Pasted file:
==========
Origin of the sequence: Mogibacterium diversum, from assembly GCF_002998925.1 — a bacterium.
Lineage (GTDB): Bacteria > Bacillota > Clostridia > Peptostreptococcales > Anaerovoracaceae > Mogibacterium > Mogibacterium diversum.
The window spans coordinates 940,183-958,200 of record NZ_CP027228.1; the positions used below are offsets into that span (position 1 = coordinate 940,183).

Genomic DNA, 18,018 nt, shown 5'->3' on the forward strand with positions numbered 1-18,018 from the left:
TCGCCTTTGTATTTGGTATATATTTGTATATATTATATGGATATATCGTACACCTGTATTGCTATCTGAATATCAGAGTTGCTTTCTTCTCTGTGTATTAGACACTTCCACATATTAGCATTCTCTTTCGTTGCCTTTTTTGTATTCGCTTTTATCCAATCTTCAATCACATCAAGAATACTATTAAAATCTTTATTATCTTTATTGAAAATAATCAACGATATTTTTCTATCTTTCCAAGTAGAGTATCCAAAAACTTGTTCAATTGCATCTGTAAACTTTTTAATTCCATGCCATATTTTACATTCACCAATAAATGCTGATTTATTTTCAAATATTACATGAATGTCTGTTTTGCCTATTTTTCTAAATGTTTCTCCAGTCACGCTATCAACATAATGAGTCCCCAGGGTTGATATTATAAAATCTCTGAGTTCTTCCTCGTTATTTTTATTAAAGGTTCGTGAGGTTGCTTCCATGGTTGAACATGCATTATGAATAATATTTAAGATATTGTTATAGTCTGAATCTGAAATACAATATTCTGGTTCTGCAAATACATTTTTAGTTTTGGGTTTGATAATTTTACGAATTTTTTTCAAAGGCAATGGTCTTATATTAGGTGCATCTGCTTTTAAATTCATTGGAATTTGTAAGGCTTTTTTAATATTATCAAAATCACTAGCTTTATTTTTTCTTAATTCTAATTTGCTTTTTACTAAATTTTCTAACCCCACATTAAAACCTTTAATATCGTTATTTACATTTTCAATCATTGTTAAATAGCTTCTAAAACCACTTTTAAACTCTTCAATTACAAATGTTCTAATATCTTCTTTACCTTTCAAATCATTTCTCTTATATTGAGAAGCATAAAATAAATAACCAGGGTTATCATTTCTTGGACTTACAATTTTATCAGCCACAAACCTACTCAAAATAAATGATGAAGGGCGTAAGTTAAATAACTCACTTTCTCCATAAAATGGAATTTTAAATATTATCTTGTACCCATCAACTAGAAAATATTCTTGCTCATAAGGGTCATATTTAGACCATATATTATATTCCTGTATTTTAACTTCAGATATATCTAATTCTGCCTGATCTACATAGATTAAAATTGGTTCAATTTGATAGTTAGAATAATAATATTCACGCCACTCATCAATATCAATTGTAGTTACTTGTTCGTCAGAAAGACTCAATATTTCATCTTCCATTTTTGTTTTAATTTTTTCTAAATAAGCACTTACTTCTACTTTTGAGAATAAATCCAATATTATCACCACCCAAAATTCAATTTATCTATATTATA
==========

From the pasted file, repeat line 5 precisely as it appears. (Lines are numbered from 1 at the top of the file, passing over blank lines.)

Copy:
TCGCCTTTGTATTTGGTATATATTTGTATATATTATATGGATATATCGTACACCTGTATTGCTATCTGAATATCAGAGTTGCTTTCTTCTCTGTGTATTAGACACTTCCACATATTAGCATTCTCTTTCGTTGCCTTTTTTGTATTCGCTTTTATCCAATCTTCAATCACATCAAGAATACTATTAAAATCTTTATTATCTTTATTGAAAATAATCAACGATATTTTTCTATCTTTCCAAGTAGAGTATCCAAAAACTTGTTCAATTGCATCTGTAAACTTTTTAATTCCATGCCATATTTTACATTCACCAATAAATGCTGATTTATTTTCAAATATTACATGAATGTCTGTTTTGCCTATTTTTCTAAATGTTTCTCCAGTCACGCTATCAACATAATGAGTCCCCAGGGTTGATATTATAAAATCTCTGAGTTCTTCCTCGTTATTTTTATTAAAGGTTCGTGAGGTTGCTTCCATGGTTGAACATGCATTATGAATAATATTTAAGATATTGTTATAGTCTGAATCTGAAATACAATATTCTGGTTCTGCAAATACATTTTTAGTTTTGGGTTTGATAATTTTACGAATTTTTTTCAAAGGCAATGGTCTTATATTAGGTGCATCTGCTTTTAAATTCATTGGAATTTGTAAGGCTTTTTTAATATTATCAAAATCACTAGCTTTATTTTTTCTTAATTCTAATTTGCTTTTTACTAAATTTTCTAACCCCACATTAAAACCTTTAATATCGTTATTTACATTTTCAATCATTGTTAAATAGCTTCTAAAACCACTTTTAAACTCTTCAATTACAAATGTTCTAATATCTTCTTTACCTTTCAAATCATTTCTCTTATATTGAGAAGCATAAAATAAATAACCAGGGTTATCATTTCTTGGACTTACAATTTTATCAGCCACAAACCTACTCAAAATAAATGATGAAGGGCGTAAGTTAAATAACTCACTTTCTCCATAAAATGGAATTTTAAATATTATCTTGTACCCATCAACTAGAAAATATTCTTGCTCATAAGGGTCATATTTAGACCATATATTATATTCCTGTATTTTAACTTCAGATATATCTAATTCTGCCTGATCTACATAGATTAAAATTGGTTCAATTTGATAGTTAGAATAATAATATTCACGCCACTCATCAATATCAATTGTAGTTACTTGTTCGTCAGAAAGACTCAATATTTCATCTTCCATTTTTGTTTTAATTTTTTCTAAATAAGCACTTACTTCTACTTTTGAGAATAAATCCAATATTATCACCACCCAAAATTCAATTTATCTATATTATA